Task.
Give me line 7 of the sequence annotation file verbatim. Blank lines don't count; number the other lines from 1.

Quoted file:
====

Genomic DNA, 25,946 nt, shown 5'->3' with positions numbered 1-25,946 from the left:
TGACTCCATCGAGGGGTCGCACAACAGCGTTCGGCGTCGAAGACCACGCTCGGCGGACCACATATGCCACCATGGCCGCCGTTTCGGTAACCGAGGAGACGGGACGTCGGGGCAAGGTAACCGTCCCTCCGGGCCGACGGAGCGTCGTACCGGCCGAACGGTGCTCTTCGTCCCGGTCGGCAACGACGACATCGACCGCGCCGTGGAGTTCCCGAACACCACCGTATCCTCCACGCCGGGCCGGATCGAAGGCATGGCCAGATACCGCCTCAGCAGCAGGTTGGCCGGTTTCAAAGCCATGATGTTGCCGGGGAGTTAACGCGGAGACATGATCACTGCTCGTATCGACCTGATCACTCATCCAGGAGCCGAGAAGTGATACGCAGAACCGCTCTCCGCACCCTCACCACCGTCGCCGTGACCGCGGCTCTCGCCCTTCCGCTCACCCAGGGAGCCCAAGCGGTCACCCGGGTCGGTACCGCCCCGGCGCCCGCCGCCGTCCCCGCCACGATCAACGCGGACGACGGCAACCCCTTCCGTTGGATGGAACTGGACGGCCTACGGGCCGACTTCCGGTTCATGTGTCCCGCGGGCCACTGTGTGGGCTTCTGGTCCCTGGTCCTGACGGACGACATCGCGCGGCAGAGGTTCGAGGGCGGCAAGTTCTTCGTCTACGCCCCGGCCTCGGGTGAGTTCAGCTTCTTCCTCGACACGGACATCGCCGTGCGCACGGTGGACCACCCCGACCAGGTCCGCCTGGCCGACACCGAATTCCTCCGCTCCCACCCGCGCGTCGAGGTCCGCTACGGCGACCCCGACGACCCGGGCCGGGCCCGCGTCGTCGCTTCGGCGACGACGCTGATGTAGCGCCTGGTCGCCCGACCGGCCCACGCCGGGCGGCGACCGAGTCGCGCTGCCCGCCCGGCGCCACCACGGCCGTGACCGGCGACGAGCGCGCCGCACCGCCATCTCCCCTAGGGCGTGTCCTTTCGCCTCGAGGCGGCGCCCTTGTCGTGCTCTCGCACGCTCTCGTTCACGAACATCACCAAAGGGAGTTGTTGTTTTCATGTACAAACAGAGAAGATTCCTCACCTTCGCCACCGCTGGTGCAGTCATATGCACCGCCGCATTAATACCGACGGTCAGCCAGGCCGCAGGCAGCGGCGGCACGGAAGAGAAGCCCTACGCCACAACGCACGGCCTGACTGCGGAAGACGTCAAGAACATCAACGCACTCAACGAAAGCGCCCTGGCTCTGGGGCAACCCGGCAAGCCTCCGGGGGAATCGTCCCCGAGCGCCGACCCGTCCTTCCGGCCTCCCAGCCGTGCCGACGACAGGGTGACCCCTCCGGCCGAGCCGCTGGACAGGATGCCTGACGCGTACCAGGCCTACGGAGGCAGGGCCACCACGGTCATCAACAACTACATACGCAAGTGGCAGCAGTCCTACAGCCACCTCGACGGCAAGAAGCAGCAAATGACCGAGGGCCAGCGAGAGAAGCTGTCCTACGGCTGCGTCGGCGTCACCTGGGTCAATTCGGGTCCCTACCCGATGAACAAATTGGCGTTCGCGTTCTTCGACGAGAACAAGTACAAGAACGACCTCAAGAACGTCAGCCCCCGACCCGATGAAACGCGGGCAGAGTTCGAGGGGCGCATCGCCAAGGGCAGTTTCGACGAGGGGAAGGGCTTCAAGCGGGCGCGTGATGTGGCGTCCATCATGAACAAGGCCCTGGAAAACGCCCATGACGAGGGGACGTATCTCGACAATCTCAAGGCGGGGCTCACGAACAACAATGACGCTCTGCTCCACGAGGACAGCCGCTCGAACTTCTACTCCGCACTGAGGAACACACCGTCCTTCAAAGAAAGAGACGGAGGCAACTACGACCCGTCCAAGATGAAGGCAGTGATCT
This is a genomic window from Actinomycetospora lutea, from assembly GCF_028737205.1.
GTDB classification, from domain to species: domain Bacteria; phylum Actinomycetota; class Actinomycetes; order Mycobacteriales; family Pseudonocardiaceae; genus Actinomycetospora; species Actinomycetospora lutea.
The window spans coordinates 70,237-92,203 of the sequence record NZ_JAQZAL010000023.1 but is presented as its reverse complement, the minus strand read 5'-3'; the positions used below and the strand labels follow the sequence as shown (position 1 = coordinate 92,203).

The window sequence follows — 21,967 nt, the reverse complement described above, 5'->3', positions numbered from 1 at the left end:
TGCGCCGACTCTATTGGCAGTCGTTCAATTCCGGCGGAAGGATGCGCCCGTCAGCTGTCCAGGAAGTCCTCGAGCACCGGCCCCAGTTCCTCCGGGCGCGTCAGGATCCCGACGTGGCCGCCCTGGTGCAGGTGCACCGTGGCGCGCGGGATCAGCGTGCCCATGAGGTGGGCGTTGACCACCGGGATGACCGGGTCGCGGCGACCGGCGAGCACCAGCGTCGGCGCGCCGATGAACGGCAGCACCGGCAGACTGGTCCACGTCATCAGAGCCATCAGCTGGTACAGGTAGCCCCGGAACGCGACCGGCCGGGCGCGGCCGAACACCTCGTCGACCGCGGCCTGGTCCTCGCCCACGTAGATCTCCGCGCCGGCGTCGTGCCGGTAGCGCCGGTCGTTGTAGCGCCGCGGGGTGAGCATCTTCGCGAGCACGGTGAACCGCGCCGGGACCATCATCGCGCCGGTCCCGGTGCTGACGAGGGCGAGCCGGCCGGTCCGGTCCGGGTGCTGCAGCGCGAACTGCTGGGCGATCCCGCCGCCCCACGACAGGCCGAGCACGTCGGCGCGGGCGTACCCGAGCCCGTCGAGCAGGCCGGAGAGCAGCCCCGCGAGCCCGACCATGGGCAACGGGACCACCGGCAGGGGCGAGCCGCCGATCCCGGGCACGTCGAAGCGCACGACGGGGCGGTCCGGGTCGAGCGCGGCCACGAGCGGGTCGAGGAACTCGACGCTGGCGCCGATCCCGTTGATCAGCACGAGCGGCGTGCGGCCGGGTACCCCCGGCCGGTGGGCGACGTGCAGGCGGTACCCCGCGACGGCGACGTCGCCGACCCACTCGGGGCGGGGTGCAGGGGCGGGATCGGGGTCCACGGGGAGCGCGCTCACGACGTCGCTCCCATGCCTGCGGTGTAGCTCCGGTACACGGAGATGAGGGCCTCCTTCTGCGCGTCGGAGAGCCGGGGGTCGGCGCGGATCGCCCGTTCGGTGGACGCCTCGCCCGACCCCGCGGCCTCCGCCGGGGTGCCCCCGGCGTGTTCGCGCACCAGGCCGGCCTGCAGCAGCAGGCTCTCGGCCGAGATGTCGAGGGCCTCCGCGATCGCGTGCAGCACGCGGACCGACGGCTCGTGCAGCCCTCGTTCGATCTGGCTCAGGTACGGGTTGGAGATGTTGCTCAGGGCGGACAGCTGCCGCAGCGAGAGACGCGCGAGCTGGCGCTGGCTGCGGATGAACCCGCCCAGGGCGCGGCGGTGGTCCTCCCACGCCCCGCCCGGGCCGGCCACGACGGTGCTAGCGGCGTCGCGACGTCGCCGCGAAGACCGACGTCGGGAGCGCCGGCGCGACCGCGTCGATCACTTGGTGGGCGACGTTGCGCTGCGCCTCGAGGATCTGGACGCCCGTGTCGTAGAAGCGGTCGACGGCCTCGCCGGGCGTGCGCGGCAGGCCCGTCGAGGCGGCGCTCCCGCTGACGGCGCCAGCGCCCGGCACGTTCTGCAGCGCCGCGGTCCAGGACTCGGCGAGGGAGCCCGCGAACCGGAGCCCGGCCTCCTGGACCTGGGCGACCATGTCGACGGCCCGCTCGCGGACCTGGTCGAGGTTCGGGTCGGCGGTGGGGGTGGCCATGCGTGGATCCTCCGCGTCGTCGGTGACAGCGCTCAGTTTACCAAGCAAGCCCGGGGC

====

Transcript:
TGCGCCGACTCTATTGGCAGTCGTTCAATTCCGGCGGAAGGATGCGCCCGTCAGCTGTCCAGGAAGTCCTCGAGCACCGGCCCCAGTTCCTCCGGGCGCGTCAGGATCCCGACGTGGCCGCCCTGGTGCAGGTGCACCGTGGCGCGCGGGATCAGCGTGCCCATGAGGTGGGCGTTGACCACCGGGATGACCGGGTCGCGGCGACCGGCGAGCACCAGCGTCGGCGCGCCGATGAACGGCAGCACCGGCAGACTGGTCCACGTCATCAGAGCCATCAGCTGGTACAGGTAGCCCCGGAACGCGACCGGCCGGGCGCGGCCGAACACCTCGTCGACCGCGGCCTGGTCCTCGCCCACGTAGATCTCCGCGCCGGCGTCGTGCCGGTAGCGCCGGTCGTTGTAGCGCCGCGGGGTGAGCATCTTCGCGAGCACGGTGAACCGCGCCGGGACCATCATCGCGCCGGTCCCGGTGCTGACGAGGGCGAGCCGGCCGGTCCGGTCCGGGTGCTGCAGCGCGAACTGCTGGGCGATCCCGCCGCCCCACGACAGGCCGAGCACGTCGGCGCGGGCGTACCCGAGCCCGTCGAGCAGGCCGGAGAGCAGCCCCGCGAGCCCGACCATGGGCAACGGGACCACCGGCAGGGGCGAGCCGCCGATCCCGGGCACGTCGAAGCGCACGACGGGGCGGTCCGGGTCGAGCGCGGCCACGAGCGGGTCGAGGAACTCGACGCTGGCGCCGATCCCGTTGATCAGCACGAGCGGCGTGCGGCCGGGTACCCCCGGCCGGTGGGCGACGTGCAGGCGGTACCCCGCGACGGCGACGTCGCCGACCCACTCGGGGCGGGGTGCAGGGGCGGGATCGGGGTCCACGGGGAGCGCGCTCACGACGTCGCTCCCATGCCTGCGGTGTAGCTCCGGTACACGGAGATGAGGGCCTCCTTCTGCGCGTCGGAGAGCCGGGGGTCGGCGCGGATCGCCCGTTCGGTGGACGCCTCGCCCGACCCCGCGGCCTCCGCCGGGGTGCCCCCGGCGTGTTCGCGCACCAGGCCGGCCTGCAGCAGCAGGCTCTCGGCCGAGATGTCGAGGGCCTCCGCGATCGCGTGCAGCACGCGGACCGACGGCTCGTGCAGCCCTCGTTCGATCTGGCTCAGGTACGGGTTGGAGATGTTGCTCAGGGCGGACAGCTGCCGCAGCGAGAGACGCGCGAGCTGGCGCTGGCTGCGGATGAACCCGCCCAGGGCGCGGCGGTGGTCCTCCCACGCCCCGCCCGGGCCGGCCACGACGGTGCTAGCGGCGTCGCGACGTCGCCGCGAAGACCGACGTCGGGAGCGCCGGCGCGACCGCGTCGATCACTTGGTGGGCGACGTTGCGCTGCGCCTCGAGGATCTGGACGCCCGTGTCGTAGAAGCGGTCGACGGCCTCGCCGGGCGTGCGCGGCAGGCCCGTCGAGGCGGCGCTCCCGCTGACGGCGCCAGCGCCCGGCACGTTCTGCAGCGCCGCGGTCCAGGACTCGGCGAGGGAGCCCGCGAACCGGAGCCCGGCCTCCTGGACCTGGGCGACCATGTCGACGGCCCGCTCGCGGACCTGGTCGAGGTTCGGGTCGGCGGTGGGGGTGGCCATGCGTGGATCCTCCGCGTCGTCGGTGACAGCGCTCAGTTTACCAAGCAAGCCCGGGGC